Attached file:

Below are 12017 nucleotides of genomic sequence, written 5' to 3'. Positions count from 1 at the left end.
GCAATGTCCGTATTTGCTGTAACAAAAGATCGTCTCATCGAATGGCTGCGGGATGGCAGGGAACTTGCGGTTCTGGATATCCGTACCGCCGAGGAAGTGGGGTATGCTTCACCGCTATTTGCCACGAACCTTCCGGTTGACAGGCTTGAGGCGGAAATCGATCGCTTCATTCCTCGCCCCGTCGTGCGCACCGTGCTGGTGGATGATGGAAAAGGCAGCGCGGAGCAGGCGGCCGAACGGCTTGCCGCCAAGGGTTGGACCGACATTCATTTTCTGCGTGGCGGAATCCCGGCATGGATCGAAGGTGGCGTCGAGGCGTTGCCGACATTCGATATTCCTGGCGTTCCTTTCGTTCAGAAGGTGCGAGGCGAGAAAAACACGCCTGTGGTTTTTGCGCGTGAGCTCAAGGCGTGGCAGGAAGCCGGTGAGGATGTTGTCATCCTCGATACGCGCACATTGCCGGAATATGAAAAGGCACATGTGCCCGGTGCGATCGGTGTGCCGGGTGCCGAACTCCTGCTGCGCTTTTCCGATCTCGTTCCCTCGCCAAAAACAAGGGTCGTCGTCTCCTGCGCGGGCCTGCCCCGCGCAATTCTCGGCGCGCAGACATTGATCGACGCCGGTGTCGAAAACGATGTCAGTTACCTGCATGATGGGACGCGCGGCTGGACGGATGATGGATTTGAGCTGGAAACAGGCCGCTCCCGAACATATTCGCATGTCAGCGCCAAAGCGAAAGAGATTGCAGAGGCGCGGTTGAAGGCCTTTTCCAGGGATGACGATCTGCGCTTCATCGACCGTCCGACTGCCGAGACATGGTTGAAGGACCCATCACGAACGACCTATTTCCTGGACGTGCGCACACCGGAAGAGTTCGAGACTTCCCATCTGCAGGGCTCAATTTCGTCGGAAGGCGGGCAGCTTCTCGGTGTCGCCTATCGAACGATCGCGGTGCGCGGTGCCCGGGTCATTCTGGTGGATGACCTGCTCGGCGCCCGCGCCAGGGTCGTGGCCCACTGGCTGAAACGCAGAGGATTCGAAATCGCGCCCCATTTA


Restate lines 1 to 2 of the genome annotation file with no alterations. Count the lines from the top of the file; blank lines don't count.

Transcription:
Below are 12017 nucleotides of genomic sequence, written 5' to 3'. Positions count from 1 at the left end.
GCAATGTCCGTATTTGCTGTAACAAAAGATCGTCTCATCGAATGGCTGCGGGATGGCAGGGAACTTGCGGTTCTGGATATCCGTACCGCCGAGGAAGTGGGGTATGCTTCACCGCTATTTGCCACGAACCTTCCGGTTGACAGGCTTGAGGCGGAAATCGATCGCTTCATTCCTCGCCCCGTCGTGCGCACCGTGCTGGTGGATGATGGAAAAGGCAGCGCGGAGCAGGCGGCCGAACGGCTTGCCGCCAAGGGTTGGACCGACATTCATTTTCTGCGTGGCGGAATCCCGGCATGGATCGAAGGTGGCGTCGAGGCGTTGCCGACATTCGATATTCCTGGCGTTCCTTTCGTTCAGAAGGTGCGAGGCGAGAAAAACACGCCTGTGGTTTTTGCGCGTGAGCTCAAGGCGTGGCAGGAAGCCGGTGAGGATGTTGTCATCCTCGATACGCGCACATTGCCGGAATATGAAAAGGCACATGTGCCCGGTGCGATCGGTGTGCCGGGTGCCGAACTCCTGCTGCGCTTTTCCGATCTCGTTCCCTCGCCAAAAACAAGGGTCGTCGTCTCCTGCGCGGGCCTGCCCCGCGCAATTCTCGGCGCGCAGACATTGATCGACGCCGGTGTCGAAAACGATGTCAGTTACCTGCATGATGGGACGCGCGGCTGGACGGATGATGGATTTGAGCTGGAAACAGGCCGCTCCCGAACATATTCGCATGTCAGCGCCAAAGCGAAAGAGATTGCAGAGGCGCGGTTGAAGGCCTTTTCCAGGGATGACGATCTGCGCTTCATCGACCGTCCGACTGCCGAGACATGGTTGAAGGACCCATCACGAACGACCTATTTCCTGGACGTGCGCACACCGGAAGAGTTCGAGACTTCCCATCTGCAGGGCTCAATTTCGTCGGAAGGCGGGCAGCTTCTCGGTGTCGCCTATCGAACGATCGCGGTGCGCGGTGCCCGGGTCATTCTGGTGGATGACCTGCTCGGCGCCCGCGCCAGGGTCGTGGCCCACTGGCTGAAACGCAGAGGATTCGAAATCGCGCCCCATTTA